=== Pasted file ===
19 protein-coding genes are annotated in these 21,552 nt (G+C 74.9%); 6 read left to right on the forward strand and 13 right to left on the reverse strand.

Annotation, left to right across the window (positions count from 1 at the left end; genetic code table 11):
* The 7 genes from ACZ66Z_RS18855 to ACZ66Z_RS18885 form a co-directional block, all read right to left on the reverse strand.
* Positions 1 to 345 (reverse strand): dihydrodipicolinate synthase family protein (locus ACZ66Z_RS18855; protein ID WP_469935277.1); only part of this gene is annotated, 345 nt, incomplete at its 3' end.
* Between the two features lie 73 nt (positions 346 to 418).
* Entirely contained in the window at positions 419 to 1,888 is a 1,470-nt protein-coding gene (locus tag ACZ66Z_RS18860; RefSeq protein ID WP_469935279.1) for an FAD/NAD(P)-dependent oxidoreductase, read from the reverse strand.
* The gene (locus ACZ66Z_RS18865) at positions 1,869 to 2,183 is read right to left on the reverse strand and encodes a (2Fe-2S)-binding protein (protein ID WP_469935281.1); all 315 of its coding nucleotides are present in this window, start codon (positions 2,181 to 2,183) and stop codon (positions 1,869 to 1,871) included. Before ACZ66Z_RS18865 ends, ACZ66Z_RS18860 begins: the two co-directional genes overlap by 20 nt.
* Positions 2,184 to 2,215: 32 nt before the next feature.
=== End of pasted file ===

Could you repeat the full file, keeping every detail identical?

19 protein-coding genes are annotated in these 21,552 nt (G+C 74.9%); 6 read left to right on the forward strand and 13 right to left on the reverse strand.

Annotation, left to right across the window (positions count from 1 at the left end; genetic code table 11):
* The 7 genes from ACZ66Z_RS18855 to ACZ66Z_RS18885 form a co-directional block, all read right to left on the reverse strand.
* Positions 1 to 345 (reverse strand): dihydrodipicolinate synthase family protein (locus ACZ66Z_RS18855; protein ID WP_469935277.1); only part of this gene is annotated, 345 nt, incomplete at its 3' end.
* Between the two features lie 73 nt (positions 346 to 418).
* Entirely contained in the window at positions 419 to 1,888 is a 1,470-nt protein-coding gene (locus tag ACZ66Z_RS18860; RefSeq protein ID WP_469935279.1) for an FAD/NAD(P)-dependent oxidoreductase, read from the reverse strand.
* The gene (locus ACZ66Z_RS18865) at positions 1,869 to 2,183 is read right to left on the reverse strand and encodes a (2Fe-2S)-binding protein (protein ID WP_469935281.1); all 315 of its coding nucleotides are present in this window, start codon (positions 2,181 to 2,183) and stop codon (positions 1,869 to 1,871) included. Before ACZ66Z_RS18865 ends, ACZ66Z_RS18860 begins: the two co-directional genes overlap by 20 nt.
* Positions 2,184 to 2,215: 32 nt before the next feature.